Closer to the convention center downtown is Sundance Square, a 35-block, pedestrian-friendly entertainment and shopping district with restaurants, live theater, and shopping.
The Fort Worth Convention Center is Summit headquarters, hosting more than 100 hours of programming organized into five tracks: Pilot Skills, Maintenance, Medical/Legal, Technology, and Leading Luminaries, featuring industry experts (see “Membership News and Notes,” page 98). Bring along your Apple iPad for an interactive session on using it in the cockpit; learn how to upgrade your instrument panel, make great in-flight video, and more; hear the latest on aviation issues from AOPA staff. “I always pick up some helpful tips, and the interaction with the aviation community heightens my awareness of how valuable and rare the ability to fly is,” said David Hast of Caledonia, Michigan, who attended AOPA Summit 2012 in Palm Springs and two previous Summits.
More than 150 businesses will be represented in the exhibit hall, giving attendees plenty of opportunities for one-on-one conversations and demonstrations of the latest gear. “The AOPA Aviation Summit takes my aircraft ownership experience to a higher level by allowing me to interact directly with vendors,” said previous Summit attendee Stephen Loyer of Gilbert, Arizona.
Summit’s social events will allow pilots ample opportunity to interact. Friday evening, Chow Down in Cowtown, in the historic Stockyards district, begins with food from Riscky’s Barbeque—a local favorite since 1927—and live music, concluding with the Stockyards Championship Rodeo in the Cowtown Coliseum. Saturday night you’ll hear Big Band music at a hangar dance among some 20 aircraft at the Vintage Flying Museum. ’40s-style apparel or vintage military attire are encouraged but not required. “Meeting other pilots helps build the sense of community,” noted Mark Schilling of Rancho Palos Verdes, California, who has attended two Summits and hopes to be in Fort Worth.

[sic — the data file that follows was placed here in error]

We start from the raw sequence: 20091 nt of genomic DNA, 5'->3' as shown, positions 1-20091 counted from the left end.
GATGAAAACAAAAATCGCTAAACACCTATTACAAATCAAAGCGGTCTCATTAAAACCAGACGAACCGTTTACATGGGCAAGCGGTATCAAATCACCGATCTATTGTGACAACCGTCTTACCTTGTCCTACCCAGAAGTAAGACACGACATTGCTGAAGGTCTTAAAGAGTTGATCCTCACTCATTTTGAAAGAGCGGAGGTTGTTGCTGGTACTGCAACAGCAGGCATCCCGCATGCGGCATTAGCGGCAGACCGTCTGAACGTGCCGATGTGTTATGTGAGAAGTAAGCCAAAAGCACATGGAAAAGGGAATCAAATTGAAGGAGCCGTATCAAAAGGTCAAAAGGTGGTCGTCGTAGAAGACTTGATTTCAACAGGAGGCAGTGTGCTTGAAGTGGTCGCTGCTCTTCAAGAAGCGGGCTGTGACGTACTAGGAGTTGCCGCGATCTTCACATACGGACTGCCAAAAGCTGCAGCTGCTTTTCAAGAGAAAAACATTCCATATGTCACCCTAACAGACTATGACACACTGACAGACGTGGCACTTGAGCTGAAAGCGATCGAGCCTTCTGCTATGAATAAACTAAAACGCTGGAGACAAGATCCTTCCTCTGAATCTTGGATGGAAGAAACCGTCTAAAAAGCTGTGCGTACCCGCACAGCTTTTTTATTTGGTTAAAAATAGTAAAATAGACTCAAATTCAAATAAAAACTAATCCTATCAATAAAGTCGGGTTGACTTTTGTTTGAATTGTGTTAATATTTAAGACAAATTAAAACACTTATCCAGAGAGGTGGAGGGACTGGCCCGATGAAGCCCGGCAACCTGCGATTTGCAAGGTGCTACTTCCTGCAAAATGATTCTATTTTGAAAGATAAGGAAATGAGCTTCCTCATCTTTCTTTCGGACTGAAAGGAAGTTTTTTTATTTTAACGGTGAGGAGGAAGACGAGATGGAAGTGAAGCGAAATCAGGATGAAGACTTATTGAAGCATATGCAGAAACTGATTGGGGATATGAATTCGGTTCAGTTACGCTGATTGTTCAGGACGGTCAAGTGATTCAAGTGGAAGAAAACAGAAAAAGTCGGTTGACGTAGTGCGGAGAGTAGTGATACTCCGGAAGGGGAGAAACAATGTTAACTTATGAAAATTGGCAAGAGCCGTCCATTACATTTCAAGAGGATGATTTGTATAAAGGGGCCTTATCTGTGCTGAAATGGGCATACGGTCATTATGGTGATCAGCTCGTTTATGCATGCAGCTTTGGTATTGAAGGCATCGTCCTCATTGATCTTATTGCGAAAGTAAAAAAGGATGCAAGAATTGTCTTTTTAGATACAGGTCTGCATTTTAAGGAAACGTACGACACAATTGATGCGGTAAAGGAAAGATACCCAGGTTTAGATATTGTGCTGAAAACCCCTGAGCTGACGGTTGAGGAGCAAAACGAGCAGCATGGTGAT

Airportfest, a quick shuttle ride from the convention center, will highlight aircraft—old and new and renewed—your Sweepstakes Debonair will be there with its new panel and interior (see “One Pumped-Up Panel,” page 66). Visitors can take helicopter tours of the area. Airportfest will host Saturday morning’s Pilots, Planes, and Pancakes breakfast, which will be followed by Saturday’s keynote presentation.
Increase your knowledge, meet your peers, and enjoy Texas hospitality at AOPA Aviation Summit this October. We’ll see you in Fort Worth.
Download the Fort Worth arrival to your AOPA Jay from Redbird.
After holding up a Winnemucca, Nevada, bank in 1900, outlaws Butch Cassidy and the Sundance Kid posed in downtown Fort Worth for one of the most famous outlaw photographs in Western history.
The notorious Bonnie and Clyde hid out from the law in Fort Worth’s Stockyards Hotel in 1933.
The Stockyards Museum is the home to the 1908 Palace Theater Light Bulb which has burned continually since September 21, 1908. Don’t you wish your landing-light bulbs would last that long?